I can't speak to Facebook, et. al., but please don't lump Wikipedia Zero into your attack above, it's a very different animal. WP Zero is the brainchild of some very smart, idealistic people whose primary mission in life is to spread as much free information around the globe as possible, and that in turn is just a facet of a deeper ideal that information is empowering, and lack of information is oppressive.
Whose brainchild, specifically? I'm very interested in knowing. Because I think you'll find that the idea did not originate in Wikipedia, but that it was presented to them by others.
I know some of the individuals involved in the WP Zero movement from the get-go. These are the in-the-trenches activists. They physically went to these developing nations to examine the situation because they saw a disturbing trend in their own analytical data: the most oppressed people on the planet, who had the most to gain from free information, were not taking advantage of Wikipedia's free information as much as expected.
I hope you'll forgive my cynicism, but 'physically going' to the developing world teaches very little indeed about the broader truths of living in poverty. I say this having lived the last 11 years in a Least Developed Country, and having worked for half a generation with a parade of well-intended people who, to put it bluntly, haven't got a fucking clue, but who suck up all the oxygen in the room, making it impossible to get real, meaningful work done.
Do I sound bitter? Yes. I believe I've earned that right. Does that diminish my determination to work on real issues? Not one iota.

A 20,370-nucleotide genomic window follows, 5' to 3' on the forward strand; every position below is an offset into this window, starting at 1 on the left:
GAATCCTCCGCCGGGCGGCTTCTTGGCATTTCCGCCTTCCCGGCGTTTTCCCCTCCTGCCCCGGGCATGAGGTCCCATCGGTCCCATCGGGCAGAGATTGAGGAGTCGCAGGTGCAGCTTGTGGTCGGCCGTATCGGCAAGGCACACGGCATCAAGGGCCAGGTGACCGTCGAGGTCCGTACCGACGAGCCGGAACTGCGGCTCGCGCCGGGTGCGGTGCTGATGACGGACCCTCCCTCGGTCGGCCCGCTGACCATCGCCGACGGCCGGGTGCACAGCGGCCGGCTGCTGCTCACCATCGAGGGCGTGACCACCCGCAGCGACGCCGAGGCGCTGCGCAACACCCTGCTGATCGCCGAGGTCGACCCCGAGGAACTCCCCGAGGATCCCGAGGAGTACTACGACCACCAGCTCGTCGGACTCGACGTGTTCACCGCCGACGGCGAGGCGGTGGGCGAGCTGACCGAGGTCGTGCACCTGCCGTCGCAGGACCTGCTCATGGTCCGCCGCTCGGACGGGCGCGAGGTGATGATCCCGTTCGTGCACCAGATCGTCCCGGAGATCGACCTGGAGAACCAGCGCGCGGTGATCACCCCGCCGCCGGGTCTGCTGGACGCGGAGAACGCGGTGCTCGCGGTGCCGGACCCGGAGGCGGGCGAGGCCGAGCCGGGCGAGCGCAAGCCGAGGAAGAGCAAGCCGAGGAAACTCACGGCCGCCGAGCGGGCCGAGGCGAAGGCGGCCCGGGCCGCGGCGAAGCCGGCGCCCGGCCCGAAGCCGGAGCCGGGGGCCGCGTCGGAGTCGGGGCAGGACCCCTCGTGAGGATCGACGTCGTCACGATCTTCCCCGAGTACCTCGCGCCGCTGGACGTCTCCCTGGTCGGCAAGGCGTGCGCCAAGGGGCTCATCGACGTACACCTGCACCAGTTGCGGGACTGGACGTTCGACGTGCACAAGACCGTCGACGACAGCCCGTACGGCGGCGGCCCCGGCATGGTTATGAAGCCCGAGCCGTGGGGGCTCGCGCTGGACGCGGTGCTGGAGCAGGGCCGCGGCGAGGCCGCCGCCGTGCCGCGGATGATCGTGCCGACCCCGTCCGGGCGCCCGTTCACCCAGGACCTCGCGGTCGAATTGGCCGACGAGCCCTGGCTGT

What they found on the ground was that in many of these developing nations, school-aged children and young adults had access to cell phones (but usually not tablets or home computers), and these cell phones had browsers and data capabilities, but the carriers are charging an arm and a leg for bytes of data over the cellular network, and that's why they're not surfing Wikipedia (or anything else much either).
Yes, and instead of helping to fight this phenomenon through better policy and changed attitudes among the global institutions, what we get instead is people perpetuating the problem by empowering the very telcos who prey on those children.
Let's be perfectly clear about this: asking telcos to make a special exception for one or two services is probably the worst possible response to the situation. It's short-sighted, it generates little real benefit, and worst of all, it creates the impression that people are actually doing something, when they're doing less than the minimum needed to move the development markers.
You can defend these people all you like. I still maintain that:
a) They were misguided and wrong; and
b) The basic idea was inspired and promoted by a number of very cynical individuals to a bunch of very naïve (if well-intentioned) people with little meaningful experience in actual development work.